The Telegraph
Since 1st March, 1999
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Bharti eyes 30% market this fiscal

Mumbai, Sept. 3: After grabbing a sizeable chunk of the cellular market in western India, Sunil Bharti Mittal, chairman of Bharti Teleservices, plans to achieve a 30 per cent market share by the end of the current fiscal.

“We have a 20 per cent market share now and we see this growing continuously till the end of the year to around 30 per cent,” Mittal said. He expect the Indian mobile market to nearly double to 12 million users by March next year from the 6.43 million at the end of March 2002.

Mittal, sporting a new tonsured look after his visit to the Balaji temple in Tirupati, Andhra Pradesh, said it was thanksgiving time for him as he had committed to do so after his company put up the infrastructure for its nationwide network.

According to Mittal, to make a mark in such a short time, in a city which is unforgiving and where there’s no second chance, was a humbling experience.

The company has registered a record number of 100,000 subscribers within 40 days of AirTel’s launch in Mumbai.

This is the fastest ever 1-lakh mark by any mobile operator in the country with others having taken between twelve months to two years to reach the same figure, company officials said. In Mumbai, Bharti’s rivals like BPL have taken as much as 29 months to reach the six-figure mark, while Orange and MTNL took 23 and 13 months respectively. AirTel, in comparison took just 40 days. AirTel has a market share of 7 per cent in Mumbai and 9 per cent in Maharashtra.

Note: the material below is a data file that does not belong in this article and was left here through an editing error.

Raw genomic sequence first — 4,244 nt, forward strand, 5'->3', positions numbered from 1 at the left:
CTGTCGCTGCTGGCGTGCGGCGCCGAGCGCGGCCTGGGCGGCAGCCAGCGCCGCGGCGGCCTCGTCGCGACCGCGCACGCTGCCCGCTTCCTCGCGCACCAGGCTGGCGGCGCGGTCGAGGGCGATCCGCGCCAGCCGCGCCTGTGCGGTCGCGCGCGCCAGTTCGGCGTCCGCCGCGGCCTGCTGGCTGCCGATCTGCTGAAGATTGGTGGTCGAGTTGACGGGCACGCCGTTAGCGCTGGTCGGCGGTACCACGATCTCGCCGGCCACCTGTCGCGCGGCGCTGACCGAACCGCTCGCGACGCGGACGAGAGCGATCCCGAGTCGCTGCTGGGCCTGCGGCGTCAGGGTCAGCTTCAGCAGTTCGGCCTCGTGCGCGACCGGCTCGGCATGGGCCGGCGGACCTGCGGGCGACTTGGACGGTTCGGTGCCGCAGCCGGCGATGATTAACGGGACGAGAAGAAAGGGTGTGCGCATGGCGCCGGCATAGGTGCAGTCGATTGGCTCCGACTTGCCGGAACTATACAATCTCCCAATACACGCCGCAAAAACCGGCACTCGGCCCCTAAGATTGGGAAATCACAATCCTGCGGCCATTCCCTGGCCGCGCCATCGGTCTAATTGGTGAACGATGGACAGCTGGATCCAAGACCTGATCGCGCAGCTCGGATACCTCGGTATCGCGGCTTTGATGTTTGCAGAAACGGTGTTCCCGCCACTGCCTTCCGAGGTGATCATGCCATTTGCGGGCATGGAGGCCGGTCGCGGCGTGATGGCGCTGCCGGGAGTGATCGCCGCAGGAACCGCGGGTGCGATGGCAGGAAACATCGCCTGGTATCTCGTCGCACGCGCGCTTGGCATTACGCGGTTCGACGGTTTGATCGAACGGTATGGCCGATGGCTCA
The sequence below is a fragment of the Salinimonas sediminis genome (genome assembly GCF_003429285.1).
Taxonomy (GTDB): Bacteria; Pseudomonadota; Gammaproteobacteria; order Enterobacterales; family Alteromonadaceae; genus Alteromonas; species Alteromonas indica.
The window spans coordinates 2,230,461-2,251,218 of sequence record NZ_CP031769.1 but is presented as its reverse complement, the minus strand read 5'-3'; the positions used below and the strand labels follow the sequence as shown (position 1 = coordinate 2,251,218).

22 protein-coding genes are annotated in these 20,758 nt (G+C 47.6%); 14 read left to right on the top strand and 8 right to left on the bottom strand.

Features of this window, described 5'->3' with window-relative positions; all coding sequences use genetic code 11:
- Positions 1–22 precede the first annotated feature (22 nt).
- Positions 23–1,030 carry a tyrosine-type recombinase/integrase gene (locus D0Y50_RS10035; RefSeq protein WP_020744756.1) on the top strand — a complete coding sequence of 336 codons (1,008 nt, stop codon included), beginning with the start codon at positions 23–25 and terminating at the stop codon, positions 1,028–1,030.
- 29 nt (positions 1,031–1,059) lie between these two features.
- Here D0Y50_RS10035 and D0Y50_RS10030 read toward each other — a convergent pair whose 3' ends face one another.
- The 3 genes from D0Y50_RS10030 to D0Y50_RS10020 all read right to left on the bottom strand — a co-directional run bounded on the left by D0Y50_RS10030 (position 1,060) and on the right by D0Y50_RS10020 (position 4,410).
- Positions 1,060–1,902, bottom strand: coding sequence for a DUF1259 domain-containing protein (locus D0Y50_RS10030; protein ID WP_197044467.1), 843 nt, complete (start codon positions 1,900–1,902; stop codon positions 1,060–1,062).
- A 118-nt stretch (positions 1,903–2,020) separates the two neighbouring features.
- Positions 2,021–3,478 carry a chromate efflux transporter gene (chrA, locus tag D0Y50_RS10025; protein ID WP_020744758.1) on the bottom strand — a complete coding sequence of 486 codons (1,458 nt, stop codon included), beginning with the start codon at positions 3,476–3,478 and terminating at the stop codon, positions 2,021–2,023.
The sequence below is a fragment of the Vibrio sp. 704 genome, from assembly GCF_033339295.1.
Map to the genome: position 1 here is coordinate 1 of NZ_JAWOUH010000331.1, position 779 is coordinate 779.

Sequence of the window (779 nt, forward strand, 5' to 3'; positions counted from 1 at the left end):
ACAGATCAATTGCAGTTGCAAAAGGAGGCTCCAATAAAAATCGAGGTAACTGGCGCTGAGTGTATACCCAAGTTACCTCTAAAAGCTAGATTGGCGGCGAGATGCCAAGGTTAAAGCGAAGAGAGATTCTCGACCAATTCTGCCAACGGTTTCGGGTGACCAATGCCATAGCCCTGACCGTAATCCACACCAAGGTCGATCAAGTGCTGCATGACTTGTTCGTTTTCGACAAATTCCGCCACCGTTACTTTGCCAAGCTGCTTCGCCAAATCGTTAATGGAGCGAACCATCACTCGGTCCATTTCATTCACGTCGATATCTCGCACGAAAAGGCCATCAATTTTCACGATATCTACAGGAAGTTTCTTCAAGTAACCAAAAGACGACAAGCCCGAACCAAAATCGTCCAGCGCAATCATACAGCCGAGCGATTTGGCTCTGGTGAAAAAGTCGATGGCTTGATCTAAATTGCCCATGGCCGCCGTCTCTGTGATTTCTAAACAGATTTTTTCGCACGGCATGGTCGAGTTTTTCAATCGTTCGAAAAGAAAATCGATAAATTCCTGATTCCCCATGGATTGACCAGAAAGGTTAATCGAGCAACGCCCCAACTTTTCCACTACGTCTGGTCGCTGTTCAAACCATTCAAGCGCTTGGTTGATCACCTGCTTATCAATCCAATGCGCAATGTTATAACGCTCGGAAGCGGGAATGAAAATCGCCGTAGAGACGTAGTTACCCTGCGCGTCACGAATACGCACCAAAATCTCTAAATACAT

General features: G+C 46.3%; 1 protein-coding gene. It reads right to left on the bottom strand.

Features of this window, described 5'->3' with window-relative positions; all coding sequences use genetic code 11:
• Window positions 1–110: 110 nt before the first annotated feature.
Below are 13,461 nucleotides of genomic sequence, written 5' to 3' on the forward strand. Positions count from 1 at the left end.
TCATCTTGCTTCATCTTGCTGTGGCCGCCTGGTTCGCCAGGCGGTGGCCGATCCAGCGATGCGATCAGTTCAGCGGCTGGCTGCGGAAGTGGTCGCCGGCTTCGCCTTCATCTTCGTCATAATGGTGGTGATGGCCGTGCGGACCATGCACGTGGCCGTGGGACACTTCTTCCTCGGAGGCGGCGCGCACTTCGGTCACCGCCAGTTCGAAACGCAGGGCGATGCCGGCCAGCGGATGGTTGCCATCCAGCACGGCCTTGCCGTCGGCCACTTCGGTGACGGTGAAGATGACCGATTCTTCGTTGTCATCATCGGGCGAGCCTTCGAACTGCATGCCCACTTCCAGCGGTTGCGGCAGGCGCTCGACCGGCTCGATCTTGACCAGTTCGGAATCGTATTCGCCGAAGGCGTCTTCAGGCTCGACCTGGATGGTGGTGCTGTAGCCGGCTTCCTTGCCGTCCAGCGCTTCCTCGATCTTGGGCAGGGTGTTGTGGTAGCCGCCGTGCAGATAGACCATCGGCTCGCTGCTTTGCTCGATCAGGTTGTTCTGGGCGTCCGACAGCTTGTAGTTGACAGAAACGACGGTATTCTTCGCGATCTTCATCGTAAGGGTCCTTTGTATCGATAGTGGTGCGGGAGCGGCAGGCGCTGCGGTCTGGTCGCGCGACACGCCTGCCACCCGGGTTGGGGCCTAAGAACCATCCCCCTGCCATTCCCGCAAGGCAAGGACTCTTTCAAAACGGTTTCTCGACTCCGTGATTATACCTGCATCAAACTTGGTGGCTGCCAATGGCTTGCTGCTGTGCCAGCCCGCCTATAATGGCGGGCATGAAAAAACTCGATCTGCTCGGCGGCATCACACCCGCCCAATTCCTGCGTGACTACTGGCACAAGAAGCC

Satisfied by the initial success, Mittal said: “We played the role of a fourth operator very well. Our strategy of market expansion is working.”

Cellular industry circles have estimated the current size of the industry at 7.34 million mobile users at the end of June.

The Bharti group offers cellular services in 15 out of India’s 22 telecom circles and has more than two million cellular customers across the country.

However, Mittal said the company was some years away from turning in a net profit because of large depreciation on projects it was implementing.

“We may see net profit in 2005-06, or maybe a little earlier. But we’re not here to give dividends. We’re here to give growth. If I stopped growing today, I’ll be profitable in 12 months,” he declared.

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